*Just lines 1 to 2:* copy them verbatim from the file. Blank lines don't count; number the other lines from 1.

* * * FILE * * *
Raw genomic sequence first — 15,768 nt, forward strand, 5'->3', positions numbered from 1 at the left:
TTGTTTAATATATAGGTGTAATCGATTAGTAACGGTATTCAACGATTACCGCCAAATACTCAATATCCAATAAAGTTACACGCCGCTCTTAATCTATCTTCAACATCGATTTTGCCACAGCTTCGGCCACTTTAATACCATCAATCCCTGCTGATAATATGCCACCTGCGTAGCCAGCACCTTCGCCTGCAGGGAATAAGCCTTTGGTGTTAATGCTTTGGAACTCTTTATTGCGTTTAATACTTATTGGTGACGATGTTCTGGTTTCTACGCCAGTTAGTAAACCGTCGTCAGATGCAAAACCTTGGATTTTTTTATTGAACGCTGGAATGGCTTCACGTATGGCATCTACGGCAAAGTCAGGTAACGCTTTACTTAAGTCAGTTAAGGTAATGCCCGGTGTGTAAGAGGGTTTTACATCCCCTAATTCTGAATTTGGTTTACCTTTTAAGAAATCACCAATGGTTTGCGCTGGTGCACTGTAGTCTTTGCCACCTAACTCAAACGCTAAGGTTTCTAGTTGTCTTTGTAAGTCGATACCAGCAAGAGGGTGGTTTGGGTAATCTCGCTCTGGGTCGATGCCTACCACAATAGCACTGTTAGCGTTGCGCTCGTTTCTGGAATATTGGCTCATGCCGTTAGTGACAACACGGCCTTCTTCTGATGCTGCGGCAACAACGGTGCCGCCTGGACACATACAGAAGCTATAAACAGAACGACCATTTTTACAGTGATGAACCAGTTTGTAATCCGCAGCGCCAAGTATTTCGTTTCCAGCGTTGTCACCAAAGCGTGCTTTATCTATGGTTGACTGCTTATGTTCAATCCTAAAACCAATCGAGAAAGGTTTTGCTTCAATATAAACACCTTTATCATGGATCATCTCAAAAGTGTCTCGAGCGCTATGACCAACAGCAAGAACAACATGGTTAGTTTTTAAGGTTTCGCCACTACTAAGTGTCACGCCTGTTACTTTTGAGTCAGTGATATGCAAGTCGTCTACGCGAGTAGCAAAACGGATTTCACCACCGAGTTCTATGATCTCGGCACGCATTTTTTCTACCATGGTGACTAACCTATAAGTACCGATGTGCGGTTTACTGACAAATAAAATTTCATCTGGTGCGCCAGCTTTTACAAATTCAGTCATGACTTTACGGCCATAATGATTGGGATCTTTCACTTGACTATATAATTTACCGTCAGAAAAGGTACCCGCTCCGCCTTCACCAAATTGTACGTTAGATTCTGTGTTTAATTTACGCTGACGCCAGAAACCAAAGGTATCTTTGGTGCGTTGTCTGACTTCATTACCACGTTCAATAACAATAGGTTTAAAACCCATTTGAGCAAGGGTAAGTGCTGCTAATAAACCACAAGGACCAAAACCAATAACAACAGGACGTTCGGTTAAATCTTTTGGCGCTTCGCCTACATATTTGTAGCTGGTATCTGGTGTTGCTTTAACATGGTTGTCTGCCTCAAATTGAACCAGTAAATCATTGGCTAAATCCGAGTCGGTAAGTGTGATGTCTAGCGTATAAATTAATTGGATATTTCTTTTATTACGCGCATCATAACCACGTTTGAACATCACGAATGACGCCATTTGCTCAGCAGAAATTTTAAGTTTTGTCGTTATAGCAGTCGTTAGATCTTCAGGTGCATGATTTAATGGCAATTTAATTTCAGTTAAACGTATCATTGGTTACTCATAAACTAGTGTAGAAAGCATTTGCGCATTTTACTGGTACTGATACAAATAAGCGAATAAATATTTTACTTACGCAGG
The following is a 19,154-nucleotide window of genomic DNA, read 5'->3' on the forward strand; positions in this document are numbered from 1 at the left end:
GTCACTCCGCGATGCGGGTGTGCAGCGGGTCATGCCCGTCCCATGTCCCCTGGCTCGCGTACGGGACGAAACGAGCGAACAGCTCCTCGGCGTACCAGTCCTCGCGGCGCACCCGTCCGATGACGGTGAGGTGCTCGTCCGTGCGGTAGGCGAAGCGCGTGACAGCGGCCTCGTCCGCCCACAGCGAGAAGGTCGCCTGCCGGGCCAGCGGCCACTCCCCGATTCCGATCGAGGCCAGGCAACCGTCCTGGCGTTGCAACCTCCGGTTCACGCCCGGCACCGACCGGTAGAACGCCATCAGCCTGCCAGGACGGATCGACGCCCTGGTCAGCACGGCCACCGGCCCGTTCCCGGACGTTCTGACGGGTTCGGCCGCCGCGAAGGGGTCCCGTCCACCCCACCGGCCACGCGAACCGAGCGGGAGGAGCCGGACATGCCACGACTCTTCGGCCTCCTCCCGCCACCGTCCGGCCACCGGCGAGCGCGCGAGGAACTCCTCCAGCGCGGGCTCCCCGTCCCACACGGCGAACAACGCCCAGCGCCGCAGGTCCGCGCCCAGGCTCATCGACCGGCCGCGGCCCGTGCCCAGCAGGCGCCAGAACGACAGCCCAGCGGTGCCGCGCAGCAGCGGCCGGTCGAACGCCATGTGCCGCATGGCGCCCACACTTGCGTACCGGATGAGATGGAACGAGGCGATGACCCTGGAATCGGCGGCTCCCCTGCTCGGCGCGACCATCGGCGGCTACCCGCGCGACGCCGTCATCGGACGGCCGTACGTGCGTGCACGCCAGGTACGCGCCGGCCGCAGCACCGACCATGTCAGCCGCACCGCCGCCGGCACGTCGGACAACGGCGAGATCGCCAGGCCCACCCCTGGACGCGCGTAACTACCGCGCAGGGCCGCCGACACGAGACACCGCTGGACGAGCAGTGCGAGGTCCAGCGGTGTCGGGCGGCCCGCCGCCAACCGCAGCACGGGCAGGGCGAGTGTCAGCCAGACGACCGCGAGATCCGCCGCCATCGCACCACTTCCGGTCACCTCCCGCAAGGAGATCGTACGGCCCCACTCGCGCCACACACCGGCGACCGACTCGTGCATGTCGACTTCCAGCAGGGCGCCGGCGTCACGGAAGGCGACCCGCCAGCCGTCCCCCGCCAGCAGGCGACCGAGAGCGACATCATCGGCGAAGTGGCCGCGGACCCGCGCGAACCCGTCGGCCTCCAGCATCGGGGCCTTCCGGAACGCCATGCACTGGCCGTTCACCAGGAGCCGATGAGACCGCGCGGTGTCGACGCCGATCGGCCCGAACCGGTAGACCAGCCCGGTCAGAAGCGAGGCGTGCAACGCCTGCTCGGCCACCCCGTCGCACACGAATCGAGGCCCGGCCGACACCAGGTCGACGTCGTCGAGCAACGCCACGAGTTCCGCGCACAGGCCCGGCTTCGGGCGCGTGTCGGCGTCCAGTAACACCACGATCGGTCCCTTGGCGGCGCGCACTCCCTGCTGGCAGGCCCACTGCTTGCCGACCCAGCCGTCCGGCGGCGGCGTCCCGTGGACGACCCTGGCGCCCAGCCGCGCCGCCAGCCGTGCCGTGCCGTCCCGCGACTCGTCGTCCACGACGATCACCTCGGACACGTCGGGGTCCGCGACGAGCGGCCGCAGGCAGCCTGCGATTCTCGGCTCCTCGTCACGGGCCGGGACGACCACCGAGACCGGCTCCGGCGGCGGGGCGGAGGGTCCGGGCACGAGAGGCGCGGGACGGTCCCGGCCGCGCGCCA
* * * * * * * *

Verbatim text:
Raw genomic sequence first — 15,768 nt, forward strand, 5'->3', positions numbered from 1 at the left:
TTGTTTAATATATAGGTGTAATCGATTAGTAACGGTATTCAACGATTACCGCCAAATACTCAATATCCAATAAAGTTACACGCCGCTCTTAATCTATCTTCAACATCGATTTTGCCACAGCTTCGGCCACTTTAATACCATCAATCCCTGCTGATAATATGCCACCTGCGTAGCCAGCACCTTCGCCTGCAGGGAATAAGCCTTTGGTGTTAATGCTTTGGAACTCTTTATTGCGTTTAATACTTATTGGTGACGATGTTCTGGTTTCTACGCCAGTTAGTAAACCGTCGTCAGATGCAAAACCTTGGATTTTTTTATTGAACGCTGGAATGGCTTCACGTATGGCATCTACGGCAAAGTCAGGTAACGCTTTACTTAAGTCAGTTAAGGTAATGCCCGGTGTGTAAGAGGGTTTTACATCCCCTAATTCTGAATTTGGTTTACCTTTTAAGAAATCACCAATGGTTTGCGCTGGTGCACTGTAGTCTTTGCCACCTAACTCAAACGCTAAGGTTTCTAGTTGTCTTTGTAAGTCGATACCAGCAAGAGGGTGGTTTGGGTAATCTCGCTCTGGGTCGATGCCTACCACAATAGCACTGTTAGCGTTGCGCTCGTTTCTGGAATATTGGCTCATGCCGTTAGTGACAACACGGCCTTCTTCTGATGCTGCGGCAACAACGGTGCCGCCTGGACACATACAGAAGCTATAAACAGAACGACCATTTTTACAGTGATGAACCAGTTTGTAATCCGCAGCGCCAAGTATTTCGTTTCCAGCGTTGTCACCAAAGCGTGCTTTATCTATGGTTGACTGCTTATGTTCAATCCTAAAACCAATCGAGAAAGGTTTTGCTTCAATATAAACACCTTTATCATGGATCATCTCAAAAGTGTCTCGAGCGCTATGACCAACAGCAAGAACAACATGGTTAGTTTTTAAGGTTTCGCCACTACTAAGTGTCACGCCTGTTACTTTTGAGTCAGTGATATGCAAGTCGTCTACGCGAGTAGCAAAACGGATTTCACCACCGAGTTCTATGATCTCGGCACGCATTTTTTCTACCATGGTGACTAACCTATAAGTACCGATGTGCGGTTTACTGACAAATAAAATTTCATCTGGTGCGCCAGCTTTTACAAATTCAGTCATGACTTTACGGCCATAATGATTGGGATCTTTCACTTGACTATATAATTTACCGTCAGAAAAGGTACCCGCTCCGCCTTCACCAAATTGTACGTTAGATTCTGTGTTTAATTTACGCTGACGCCAGAAACCAAAGGTATCTTTGGTGCGTTGTCTGACTTCATTACCACGTTCAATAACAATAGGTTTAAAACCCATTTGAGCAAGGGTAAGTGCTGCTAATAAACCACAAGGACCAAAACCAATAACAACAGGACGTTCGGTTAAATCTTTTGGCGCTTCGCCTACATATTTGTAGCTGGTATCTGGTGTTGCTTTAACATGGTTGTCTGCCTCAAATTGAACCAGTAAATCATTGGCTAAATCCGAGTCGGTAAGTGTGATGTCTAGCGTATAAATTAATTGGATATTTCTTTTATTACGCGCATCATAACCACGTTTGAACATCACGAATGACGCCATTTGCTCAGCAGAAATTTTAAGTTTTGTCGTTATAGCAGTCGTTAGATCTTCAGGTGCATGATTTAATGGCAATTTAATTTCAGTTAAACGTATCATTGGTTACTCATAAACTAGTGTAGAAAGCATTTGCGCATTTTACTGGTACTGATACAAATAAGCGAATAAATATTTTACTTACGCAGG